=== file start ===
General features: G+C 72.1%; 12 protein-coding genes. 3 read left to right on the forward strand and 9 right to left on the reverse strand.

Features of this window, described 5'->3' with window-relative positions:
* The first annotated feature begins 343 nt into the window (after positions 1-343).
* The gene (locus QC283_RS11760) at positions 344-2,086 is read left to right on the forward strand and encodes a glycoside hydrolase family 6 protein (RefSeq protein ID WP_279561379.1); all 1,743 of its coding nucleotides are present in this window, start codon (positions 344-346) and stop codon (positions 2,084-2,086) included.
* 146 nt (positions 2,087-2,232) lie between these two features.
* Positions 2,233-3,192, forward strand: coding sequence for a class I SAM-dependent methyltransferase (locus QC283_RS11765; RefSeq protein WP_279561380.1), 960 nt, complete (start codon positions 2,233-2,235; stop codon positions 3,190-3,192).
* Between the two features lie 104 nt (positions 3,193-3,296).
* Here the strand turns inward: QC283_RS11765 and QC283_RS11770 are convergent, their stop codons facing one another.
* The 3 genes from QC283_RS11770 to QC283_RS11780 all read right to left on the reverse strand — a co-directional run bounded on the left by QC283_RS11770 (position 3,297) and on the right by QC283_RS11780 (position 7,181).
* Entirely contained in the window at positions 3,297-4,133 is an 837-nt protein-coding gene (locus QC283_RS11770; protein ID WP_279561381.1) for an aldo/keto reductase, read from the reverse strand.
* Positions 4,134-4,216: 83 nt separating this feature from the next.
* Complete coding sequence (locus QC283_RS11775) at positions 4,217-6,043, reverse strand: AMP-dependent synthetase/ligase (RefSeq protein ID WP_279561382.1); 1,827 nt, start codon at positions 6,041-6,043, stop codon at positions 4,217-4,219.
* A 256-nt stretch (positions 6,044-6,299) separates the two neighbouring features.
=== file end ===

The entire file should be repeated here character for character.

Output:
General features: G+C 72.1%; 12 protein-coding genes. 3 read left to right on the forward strand and 9 right to left on the reverse strand.

Features of this window, described 5'->3' with window-relative positions:
* The first annotated feature begins 343 nt into the window (after positions 1-343).
* The gene (locus QC283_RS11760) at positions 344-2,086 is read left to right on the forward strand and encodes a glycoside hydrolase family 6 protein (RefSeq protein ID WP_279561379.1); all 1,743 of its coding nucleotides are present in this window, start codon (positions 344-346) and stop codon (positions 2,084-2,086) included.
* 146 nt (positions 2,087-2,232) lie between these two features.
* Positions 2,233-3,192, forward strand: coding sequence for a class I SAM-dependent methyltransferase (locus QC283_RS11765; RefSeq protein WP_279561380.1), 960 nt, complete (start codon positions 2,233-2,235; stop codon positions 3,190-3,192).
* Between the two features lie 104 nt (positions 3,193-3,296).
* Here the strand turns inward: QC283_RS11765 and QC283_RS11770 are convergent, their stop codons facing one another.
* The 3 genes from QC283_RS11770 to QC283_RS11780 all read right to left on the reverse strand — a co-directional run bounded on the left by QC283_RS11770 (position 3,297) and on the right by QC283_RS11780 (position 7,181).
* Entirely contained in the window at positions 3,297-4,133 is an 837-nt protein-coding gene (locus QC283_RS11770; protein ID WP_279561381.1) for an aldo/keto reductase, read from the reverse strand.
* Positions 4,134-4,216: 83 nt separating this feature from the next.
* Complete coding sequence (locus QC283_RS11775) at positions 4,217-6,043, reverse strand: AMP-dependent synthetase/ligase (RefSeq protein ID WP_279561382.1); 1,827 nt, start codon at positions 6,041-6,043, stop codon at positions 4,217-4,219.
* A 256-nt stretch (positions 6,044-6,299) separates the two neighbouring features.